Six safety tips for hotel quarantine

Even during a pandemic people need to travel the world, so researchers have devised a list of things travellers can do as individuals, to quarantine more safely

Dr Grant Skidmore and Dr Jason Monty, University of Melbourne

Dr Grant Skidmore

Published 24 February 2021

As anyone who has to fly during the pandemic knows, it is a stressful time.

There is the task of keeping safe on the aeroplane, numerous stages of COVID-19 testing and then of course, mandatory quarantine at the end of the flight. The endless supply of news articles on how, where and for how long hotel quarantine should occur just adds to these stress levels.

People still need to move around the world to visit sick loved ones, for work, or to return home during the pandemic. Picture: Shutterstock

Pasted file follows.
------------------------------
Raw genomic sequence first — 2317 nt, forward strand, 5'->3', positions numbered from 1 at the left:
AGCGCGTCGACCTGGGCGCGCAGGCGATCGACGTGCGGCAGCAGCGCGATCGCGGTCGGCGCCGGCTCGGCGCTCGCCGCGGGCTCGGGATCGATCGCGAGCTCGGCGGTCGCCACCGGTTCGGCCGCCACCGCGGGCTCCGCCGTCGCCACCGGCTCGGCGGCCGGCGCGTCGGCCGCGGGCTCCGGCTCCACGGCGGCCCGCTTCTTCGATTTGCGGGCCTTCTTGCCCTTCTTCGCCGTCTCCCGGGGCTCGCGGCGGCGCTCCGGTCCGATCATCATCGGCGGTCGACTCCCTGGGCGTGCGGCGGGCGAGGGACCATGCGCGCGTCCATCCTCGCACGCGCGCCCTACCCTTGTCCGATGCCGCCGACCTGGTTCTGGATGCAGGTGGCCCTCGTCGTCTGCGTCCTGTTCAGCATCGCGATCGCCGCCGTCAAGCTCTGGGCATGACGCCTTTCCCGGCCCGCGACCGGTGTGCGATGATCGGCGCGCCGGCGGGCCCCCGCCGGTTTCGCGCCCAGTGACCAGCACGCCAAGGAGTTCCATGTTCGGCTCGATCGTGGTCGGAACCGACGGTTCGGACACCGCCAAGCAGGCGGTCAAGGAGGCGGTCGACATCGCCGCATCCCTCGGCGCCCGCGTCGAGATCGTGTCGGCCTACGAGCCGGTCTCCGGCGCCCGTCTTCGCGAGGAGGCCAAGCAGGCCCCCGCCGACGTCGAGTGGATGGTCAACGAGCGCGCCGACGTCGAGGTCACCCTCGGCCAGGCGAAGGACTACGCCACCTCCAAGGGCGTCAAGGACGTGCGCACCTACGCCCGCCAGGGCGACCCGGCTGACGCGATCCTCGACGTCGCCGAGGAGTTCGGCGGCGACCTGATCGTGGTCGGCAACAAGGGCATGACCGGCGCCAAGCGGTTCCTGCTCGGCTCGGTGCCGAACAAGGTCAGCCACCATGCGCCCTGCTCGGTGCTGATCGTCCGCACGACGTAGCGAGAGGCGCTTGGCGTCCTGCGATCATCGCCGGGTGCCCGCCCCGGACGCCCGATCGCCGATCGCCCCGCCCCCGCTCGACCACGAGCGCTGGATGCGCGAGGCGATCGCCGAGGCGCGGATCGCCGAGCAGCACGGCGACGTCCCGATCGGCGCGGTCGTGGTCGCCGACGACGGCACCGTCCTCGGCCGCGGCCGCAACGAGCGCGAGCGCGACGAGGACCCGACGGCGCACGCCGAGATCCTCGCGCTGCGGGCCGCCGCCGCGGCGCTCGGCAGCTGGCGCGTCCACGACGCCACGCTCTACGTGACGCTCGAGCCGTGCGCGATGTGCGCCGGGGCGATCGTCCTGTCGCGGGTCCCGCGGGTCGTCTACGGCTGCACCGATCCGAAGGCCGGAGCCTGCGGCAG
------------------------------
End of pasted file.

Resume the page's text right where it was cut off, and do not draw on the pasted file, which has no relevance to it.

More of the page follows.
Because we can’t pause this travel during the pandemic – needing to move around the world to visit sick loved ones, for work, or of course to return home – we have devised a list of things travellers can do as individuals, to quarantine more safely.

We initially drafted this advice for friends and family going through hotel quarantine, and now share the information with anyone who may need it.

As mechanical engineers, our advice is focussed on airborne or aerosolised transmission of the COVID-19 virus – that is, the movement of micro-droplets released when you breathe or speak and that can remain in the air for what may be hours afterwards. This is different from the larger respiratory droplets that can be avoided by social distancing (the 1.5 metre rule).

Despite initial conflicting advice on whether-or-not airborne transmission is an issue, the science now supports that aerosols are a pathway for transmission, albeit at a lower risk than close contact.

Our first piece of advice (given the number zero because this should be done before your journey into hotel quarantine begins) is regarding masks.

Mask type and fit